Openvas Credentials Hunt — Part I

A couple of weeks ago I helped a friend with a penetration test for a company that used the OpenVAS vulnerability scanner (https://www.openvas.org/). OpenVAS, as most vulnerability scanners, uses pre-configured credentials in order to perform its scans. Putting your hands in one of these credentials during a pentest usually means gaining a wide range of access to the environment. Most of the time system administrators will use a small set of accounts with administrative privileges for vulnerability scanning, as configuring lots of different credentials for different assets is not efficient.

We got access to the tool web interface by finding the credentials in a system administrators' e-mail box (who would think =P). Once we did that, we jumped to the credentials section in order to check if they had any User+Password credentials configured. OpenVAS supports other types of credentials but retrieving these, if possible, is out of the scope of this article. Lucky us, they had a couple of User+Password credentials configured and they seemed new to us, meaning we did not get access to them using different techniques at the time.
There were two credentials we wanted to retrieve the passwords from. Our first idea was to spawn an SSH honeypot (https://github.com/desaster/kippo) and trigger an SSH scan using it as a target. Once the scanner tried to authenticate against the honeypot we would have access to the username and passwords it used. The idea was solid, but we were never able to test it as the scanning engine was completely unresponsive at the time. We could neither cancel the stuck scanning tasks which were running for months nor start new ones. At first, we thought that was a dead-end as neither of us had much experience with the tool. But, before moving forward we decided to dedicate some time for researching OpenVAS’s credentials management by “RTFM” (always a good idea). One feature caught my attention, Download an EXE package for Microsoft Windows (https://docs.greenbone.net/GSM-Manual/gos-6/en/scanning.html#managing-credentials).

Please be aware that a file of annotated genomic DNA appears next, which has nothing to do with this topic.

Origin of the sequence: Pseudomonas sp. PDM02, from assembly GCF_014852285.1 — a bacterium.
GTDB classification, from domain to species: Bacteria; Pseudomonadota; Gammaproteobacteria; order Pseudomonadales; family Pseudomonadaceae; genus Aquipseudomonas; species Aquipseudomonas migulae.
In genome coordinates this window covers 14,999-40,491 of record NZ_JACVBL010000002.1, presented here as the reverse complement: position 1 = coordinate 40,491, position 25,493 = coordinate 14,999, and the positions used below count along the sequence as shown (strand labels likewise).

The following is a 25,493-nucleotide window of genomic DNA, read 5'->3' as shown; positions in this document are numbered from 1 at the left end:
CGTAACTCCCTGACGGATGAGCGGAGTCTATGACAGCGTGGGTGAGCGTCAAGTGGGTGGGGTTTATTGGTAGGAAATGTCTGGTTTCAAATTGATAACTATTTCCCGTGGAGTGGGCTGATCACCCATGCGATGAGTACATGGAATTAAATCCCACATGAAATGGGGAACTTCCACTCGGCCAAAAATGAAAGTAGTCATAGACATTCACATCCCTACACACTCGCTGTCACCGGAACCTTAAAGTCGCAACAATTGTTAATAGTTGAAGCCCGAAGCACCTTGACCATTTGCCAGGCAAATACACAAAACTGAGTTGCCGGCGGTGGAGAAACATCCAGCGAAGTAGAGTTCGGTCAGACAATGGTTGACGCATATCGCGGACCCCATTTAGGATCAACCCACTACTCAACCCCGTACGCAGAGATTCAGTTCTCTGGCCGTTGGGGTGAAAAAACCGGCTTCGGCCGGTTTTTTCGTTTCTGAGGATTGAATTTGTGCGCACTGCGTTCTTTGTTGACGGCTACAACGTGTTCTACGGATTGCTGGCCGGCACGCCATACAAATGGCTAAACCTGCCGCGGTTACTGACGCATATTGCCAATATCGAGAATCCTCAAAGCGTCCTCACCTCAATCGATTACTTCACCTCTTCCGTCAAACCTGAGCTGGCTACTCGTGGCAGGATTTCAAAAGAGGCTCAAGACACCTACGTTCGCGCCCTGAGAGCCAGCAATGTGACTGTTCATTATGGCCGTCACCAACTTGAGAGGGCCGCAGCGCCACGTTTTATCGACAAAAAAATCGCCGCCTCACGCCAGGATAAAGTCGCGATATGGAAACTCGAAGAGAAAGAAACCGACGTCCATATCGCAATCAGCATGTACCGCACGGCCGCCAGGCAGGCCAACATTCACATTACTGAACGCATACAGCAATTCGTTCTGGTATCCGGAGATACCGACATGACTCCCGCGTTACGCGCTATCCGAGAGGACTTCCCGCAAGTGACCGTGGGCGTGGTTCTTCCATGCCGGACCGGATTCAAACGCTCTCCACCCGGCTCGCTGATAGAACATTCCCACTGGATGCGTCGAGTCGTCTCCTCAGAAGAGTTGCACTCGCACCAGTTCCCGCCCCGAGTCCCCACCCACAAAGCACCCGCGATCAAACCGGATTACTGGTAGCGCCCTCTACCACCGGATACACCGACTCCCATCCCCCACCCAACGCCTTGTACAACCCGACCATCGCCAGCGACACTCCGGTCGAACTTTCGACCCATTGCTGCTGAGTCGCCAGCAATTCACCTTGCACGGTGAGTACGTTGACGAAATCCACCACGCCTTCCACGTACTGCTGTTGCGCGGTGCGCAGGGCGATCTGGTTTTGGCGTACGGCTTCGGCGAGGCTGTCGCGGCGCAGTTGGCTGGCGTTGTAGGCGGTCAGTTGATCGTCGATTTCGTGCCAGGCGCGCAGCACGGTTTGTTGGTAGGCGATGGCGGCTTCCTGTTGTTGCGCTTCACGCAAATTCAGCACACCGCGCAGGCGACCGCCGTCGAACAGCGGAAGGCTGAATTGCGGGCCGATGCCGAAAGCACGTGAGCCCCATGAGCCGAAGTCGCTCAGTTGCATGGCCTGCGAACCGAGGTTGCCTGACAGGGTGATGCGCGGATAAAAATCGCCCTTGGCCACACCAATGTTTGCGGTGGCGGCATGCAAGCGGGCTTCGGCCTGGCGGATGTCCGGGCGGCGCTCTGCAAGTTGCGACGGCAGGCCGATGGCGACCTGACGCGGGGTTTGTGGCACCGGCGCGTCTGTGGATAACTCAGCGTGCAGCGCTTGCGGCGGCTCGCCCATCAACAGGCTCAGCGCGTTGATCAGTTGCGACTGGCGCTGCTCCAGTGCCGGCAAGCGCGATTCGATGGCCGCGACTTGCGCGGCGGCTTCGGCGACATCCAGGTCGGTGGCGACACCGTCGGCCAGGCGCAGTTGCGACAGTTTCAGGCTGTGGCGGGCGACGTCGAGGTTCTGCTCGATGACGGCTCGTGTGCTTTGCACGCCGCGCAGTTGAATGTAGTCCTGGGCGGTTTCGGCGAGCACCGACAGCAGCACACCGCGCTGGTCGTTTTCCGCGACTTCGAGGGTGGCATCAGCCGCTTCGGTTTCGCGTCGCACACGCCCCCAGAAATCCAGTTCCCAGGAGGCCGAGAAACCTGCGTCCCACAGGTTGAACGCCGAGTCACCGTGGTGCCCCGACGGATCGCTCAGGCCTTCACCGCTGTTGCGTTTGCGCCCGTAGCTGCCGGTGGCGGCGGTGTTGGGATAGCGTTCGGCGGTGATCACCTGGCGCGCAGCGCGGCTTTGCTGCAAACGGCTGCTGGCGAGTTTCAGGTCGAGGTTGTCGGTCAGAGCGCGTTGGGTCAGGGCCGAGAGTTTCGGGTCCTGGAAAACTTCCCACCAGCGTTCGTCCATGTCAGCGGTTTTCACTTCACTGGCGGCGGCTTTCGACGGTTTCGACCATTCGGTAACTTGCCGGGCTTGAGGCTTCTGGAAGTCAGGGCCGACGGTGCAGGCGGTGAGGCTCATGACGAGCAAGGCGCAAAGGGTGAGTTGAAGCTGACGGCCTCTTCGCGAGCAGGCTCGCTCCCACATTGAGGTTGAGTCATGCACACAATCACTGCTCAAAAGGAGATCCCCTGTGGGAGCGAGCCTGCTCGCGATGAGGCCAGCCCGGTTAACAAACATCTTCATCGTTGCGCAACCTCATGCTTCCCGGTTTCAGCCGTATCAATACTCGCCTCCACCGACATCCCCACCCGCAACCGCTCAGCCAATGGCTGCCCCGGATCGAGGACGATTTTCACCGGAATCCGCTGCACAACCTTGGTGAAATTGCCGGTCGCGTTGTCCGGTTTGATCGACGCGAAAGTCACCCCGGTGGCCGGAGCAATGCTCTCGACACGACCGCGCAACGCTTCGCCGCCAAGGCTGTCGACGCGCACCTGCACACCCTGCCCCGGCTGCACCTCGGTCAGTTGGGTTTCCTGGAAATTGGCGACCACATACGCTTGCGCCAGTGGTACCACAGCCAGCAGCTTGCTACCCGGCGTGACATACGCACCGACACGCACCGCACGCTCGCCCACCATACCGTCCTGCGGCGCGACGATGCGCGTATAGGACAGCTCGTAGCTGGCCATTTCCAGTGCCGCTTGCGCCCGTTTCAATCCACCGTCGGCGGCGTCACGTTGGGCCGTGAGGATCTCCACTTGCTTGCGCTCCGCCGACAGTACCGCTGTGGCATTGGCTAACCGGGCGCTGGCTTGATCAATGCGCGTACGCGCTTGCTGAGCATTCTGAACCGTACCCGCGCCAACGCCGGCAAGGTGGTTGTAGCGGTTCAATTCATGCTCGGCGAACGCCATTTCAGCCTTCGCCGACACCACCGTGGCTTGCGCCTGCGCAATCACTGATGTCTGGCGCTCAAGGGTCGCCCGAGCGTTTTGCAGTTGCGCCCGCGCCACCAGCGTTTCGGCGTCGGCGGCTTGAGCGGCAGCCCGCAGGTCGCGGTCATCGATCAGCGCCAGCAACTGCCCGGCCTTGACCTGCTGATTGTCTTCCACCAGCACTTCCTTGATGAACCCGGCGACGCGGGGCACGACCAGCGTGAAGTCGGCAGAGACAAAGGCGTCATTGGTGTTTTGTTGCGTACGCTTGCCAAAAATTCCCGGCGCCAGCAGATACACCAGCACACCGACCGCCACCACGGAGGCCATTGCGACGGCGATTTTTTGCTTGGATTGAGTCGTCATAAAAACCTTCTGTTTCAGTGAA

Figure 1: Download an EXE package for Microsoft Windows

Wait, what? Download an EXE package of the credential? How does that work? Well, the idea behind the feature is interesting and we have to take into consideration the feature pre-dates the wide adoption of orchestration tools like Ansible (https://www.ansible.com/) or Puppet (https://puppet.com/). Basically, when you configure a User+Password credential in OpenVAS you are able to download a Windows executable package which creates an Administrator user with the credential’s username and password in the machine it runs. In an environment with split responsibilities, the scanner’s management team can provide this package to the department responsible for managing the servers that need scanning and they can deploy the credential using their tool of choice. Pretty neat right? Well, the problem with this solution is that at some point the package needs to have the plaintext version of the credential’s password in order to create the user. Considering that, if an attacker (in this specific case me) gets the package and is able to attach a debugger to it in a machine he controls, eventually he will be able to retrieve the password.
Again we had a plan, download the EXE packages, and extract the passwords. The first thing we tried was reviewing the binary’s defined strings using the Linux command strings but the password did not seem to be among them. The next thing I tried was actually running the executable just to take a glance at how it worked. Following the wizard by basically clicking “Next” a couple of times a bunch of command prompts rapidly opens and closes in the screen and the local administrator user is created. At the time I could have chosen the proper fancy way and run Sysinternal’s Procmon to see what the executable was actually doing, but I was feeling lazy at the time so I used a screen recorder (https://www.screentogif.com/) to see what all of those command prompts were. Lucky me, the executable ran a sequence of standard windows commands to create the user. More than that, it logged every command it ran in the wizard’s window.

Figure 2: User creation wizard

Exploiting this feature we were able to recover the credentials’ passwords and gained access to new assets during the pentest. I had even more fun with this feature but I will write a dedicated post about it in a few weeks.

If the OpenVAS Download an EXE package for Microsoft Windows is a bug/vulnerability or feature is still not clear to me. What do you think?

Security researcher and penetration tester